The big announcement of the weekend was the release and subsequent selling out of (in minutes) the Sisters of Battle new box set. And with Slaves to Darkness out soon for AoS, the Black Templars Codex reveals for 40k, the continuation of the Psychic Awakening story (which seems to be passing most people by, but is likely to have combinatorial game-breaking rules in it much like how Imperial Fists Centurions can one-shot a Warlord Titan due to Vigilus), the continuation of the v3 Underworlds releases, and the Necromunda mega-box set, (takes a breath) we seem to be having a ton of new releases in the here and now for people to focus on.
It’s with some strangeness therefore that we get this announcement now – and in the run up to Christmas sales where the present presents are the thing to be talking about. Old Warhammer is back. Maybe in 2 years, maybe in 3 years. But for reals. Really reals. Don’t take my word for it:
See? There you go. So what is this going to be? Well we have no idea. And likely GW don’t have much of an idea either beyond initial concept. We do know from the excellent Darren Latham Voxcast and Jervis Johnson Stormcast that anything that hits the shelves now has been about 5 years in the making. I’m sure that for some of the smaller boxed games like Underworlds this is going to be shorter, as it is for updates to existing ranges (these are probably around 12-18 months). So this announcement means that they have probably worked out the scope and business case, who will be making it (GW or Forgeworld), and booked some calendar time into their factories and marketing. The thing I can’t understand is what is this for? The announcement was a huge let down which told us exactly nothing. The one interesting thing is that it is being dubbed as “Horus Heresy for AoS”, and that was already spoilt in the pre-announcement. So what this might be, and how that link works, is a matter for some very open debate.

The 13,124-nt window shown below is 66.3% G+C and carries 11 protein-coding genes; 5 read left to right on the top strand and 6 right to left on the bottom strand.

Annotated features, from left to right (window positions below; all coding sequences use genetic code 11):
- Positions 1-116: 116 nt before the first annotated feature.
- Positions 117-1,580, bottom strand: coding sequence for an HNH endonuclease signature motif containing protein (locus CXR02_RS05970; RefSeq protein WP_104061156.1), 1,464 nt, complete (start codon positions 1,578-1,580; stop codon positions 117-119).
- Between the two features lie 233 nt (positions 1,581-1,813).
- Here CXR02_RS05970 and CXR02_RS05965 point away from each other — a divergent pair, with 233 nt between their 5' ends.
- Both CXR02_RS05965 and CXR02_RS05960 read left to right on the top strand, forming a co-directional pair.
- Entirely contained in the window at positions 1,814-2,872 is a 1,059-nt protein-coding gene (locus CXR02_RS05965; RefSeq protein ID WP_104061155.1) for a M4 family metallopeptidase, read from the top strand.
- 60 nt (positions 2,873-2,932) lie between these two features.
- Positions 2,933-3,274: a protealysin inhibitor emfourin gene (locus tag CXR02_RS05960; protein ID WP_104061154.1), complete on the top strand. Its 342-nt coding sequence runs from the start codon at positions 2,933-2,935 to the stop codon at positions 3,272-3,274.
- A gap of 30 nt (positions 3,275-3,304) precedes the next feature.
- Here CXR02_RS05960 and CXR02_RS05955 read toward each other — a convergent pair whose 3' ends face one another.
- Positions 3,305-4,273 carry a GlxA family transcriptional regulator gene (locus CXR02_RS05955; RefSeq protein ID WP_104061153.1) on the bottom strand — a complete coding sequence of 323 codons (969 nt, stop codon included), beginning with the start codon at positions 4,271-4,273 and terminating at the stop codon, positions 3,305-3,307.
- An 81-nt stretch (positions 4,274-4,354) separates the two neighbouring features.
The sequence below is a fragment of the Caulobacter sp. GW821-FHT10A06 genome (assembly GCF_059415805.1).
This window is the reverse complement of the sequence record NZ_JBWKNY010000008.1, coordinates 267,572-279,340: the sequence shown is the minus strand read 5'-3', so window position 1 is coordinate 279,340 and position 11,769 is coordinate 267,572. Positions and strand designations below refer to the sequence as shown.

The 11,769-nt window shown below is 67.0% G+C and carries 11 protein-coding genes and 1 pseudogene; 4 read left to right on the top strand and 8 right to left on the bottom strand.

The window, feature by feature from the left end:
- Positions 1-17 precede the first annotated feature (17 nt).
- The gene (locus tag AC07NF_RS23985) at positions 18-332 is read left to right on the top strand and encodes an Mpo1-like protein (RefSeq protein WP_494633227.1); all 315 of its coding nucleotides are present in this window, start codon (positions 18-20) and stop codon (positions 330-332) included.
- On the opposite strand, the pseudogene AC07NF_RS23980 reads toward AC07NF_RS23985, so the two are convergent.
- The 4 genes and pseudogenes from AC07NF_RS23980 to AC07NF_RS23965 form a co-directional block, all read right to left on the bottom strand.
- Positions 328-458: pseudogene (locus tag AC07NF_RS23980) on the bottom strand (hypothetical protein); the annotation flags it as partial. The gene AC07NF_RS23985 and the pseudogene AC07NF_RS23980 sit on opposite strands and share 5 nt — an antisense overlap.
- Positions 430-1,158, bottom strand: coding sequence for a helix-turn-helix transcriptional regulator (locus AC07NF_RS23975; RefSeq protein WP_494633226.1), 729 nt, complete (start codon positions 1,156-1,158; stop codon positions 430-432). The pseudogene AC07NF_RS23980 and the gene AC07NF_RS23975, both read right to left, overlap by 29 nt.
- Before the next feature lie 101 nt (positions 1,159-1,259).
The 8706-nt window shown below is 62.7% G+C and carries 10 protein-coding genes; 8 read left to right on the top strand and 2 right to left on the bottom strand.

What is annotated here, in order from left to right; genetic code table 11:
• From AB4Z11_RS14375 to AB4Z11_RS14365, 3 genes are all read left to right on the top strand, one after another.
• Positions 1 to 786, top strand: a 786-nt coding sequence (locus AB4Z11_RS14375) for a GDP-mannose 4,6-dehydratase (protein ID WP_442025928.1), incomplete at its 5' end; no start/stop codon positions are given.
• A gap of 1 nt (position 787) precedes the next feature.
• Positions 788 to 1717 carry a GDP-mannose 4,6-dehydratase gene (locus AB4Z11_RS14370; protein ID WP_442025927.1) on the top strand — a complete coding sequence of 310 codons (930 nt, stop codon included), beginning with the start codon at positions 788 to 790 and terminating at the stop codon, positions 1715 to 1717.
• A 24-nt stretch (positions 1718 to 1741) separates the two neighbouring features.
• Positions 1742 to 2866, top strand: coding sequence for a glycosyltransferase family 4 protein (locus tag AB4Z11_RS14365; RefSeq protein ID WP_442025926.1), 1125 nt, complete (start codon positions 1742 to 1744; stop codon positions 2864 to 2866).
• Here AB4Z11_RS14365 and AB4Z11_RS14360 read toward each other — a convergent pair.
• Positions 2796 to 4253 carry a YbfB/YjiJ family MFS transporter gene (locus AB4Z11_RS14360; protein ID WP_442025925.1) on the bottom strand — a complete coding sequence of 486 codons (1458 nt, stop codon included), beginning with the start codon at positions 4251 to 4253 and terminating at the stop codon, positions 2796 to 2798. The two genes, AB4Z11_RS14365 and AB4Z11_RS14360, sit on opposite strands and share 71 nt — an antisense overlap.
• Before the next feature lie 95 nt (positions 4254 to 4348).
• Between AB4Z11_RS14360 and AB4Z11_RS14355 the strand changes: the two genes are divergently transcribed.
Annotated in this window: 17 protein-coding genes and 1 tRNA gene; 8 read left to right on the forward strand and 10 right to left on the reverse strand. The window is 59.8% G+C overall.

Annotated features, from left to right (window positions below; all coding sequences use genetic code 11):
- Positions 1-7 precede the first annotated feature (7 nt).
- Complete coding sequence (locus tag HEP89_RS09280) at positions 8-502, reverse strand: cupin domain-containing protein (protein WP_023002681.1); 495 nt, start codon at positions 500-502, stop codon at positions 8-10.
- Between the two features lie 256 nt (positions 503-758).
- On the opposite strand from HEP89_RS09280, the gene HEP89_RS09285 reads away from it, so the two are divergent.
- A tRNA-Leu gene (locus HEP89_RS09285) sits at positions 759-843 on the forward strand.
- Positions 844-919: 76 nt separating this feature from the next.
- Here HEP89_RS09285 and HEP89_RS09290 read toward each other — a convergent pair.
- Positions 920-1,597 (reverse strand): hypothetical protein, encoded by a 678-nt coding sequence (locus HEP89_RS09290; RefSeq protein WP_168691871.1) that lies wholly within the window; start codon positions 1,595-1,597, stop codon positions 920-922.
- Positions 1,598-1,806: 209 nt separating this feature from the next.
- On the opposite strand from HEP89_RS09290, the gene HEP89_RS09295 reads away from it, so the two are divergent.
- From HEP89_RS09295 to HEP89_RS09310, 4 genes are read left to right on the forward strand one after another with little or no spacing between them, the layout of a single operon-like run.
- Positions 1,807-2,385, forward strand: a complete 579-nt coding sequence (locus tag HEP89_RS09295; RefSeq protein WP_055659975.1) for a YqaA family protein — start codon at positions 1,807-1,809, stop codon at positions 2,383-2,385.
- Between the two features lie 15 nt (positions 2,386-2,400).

If we look at it from a lore perspective it could mean one of two things. In the Horus Heresy, the big bad lodge leader Horus himself strolls over to Earth and lays siege to it with 9 legions (I’m sure people will correct me on that!), a host of daemons (those are demons for our American readers), and the might of 4 chaos powers and couldn’t break through the defences laid by the Imperial Fists with a little help from their friends the Vamps and the Mongols (that phrasing of that last sentence has nothing to do with me owning a full company of the Imperial Fists). What analogies can we have for WFB? Well it could mean that it is set in the End Times, when the Chaotic Powers smashed into the Empire and the God-Emperor Sigmar had to come back to save them. Except of course he didn’t save them, which is why it was called The End Times. Instead he surfed the molten remains of the crust of that world through the cosmos until he was caught by a Star Dragon that definitely is not also the beginning of the early early 40k lore. It could instead be set during The Empire In Flames time. This would actually be super interesting, as it is a little explored part of the WFB lore except through the most famous of the Warhammer Fantasy Roleplay adventures, The Enemy Within campaign. (Yes, that’s right it is. And yes, that’s right I did.) If so then expect to see a very Old World centric system, which could release the much slower release schedule we have seen for the Horus Heresy range.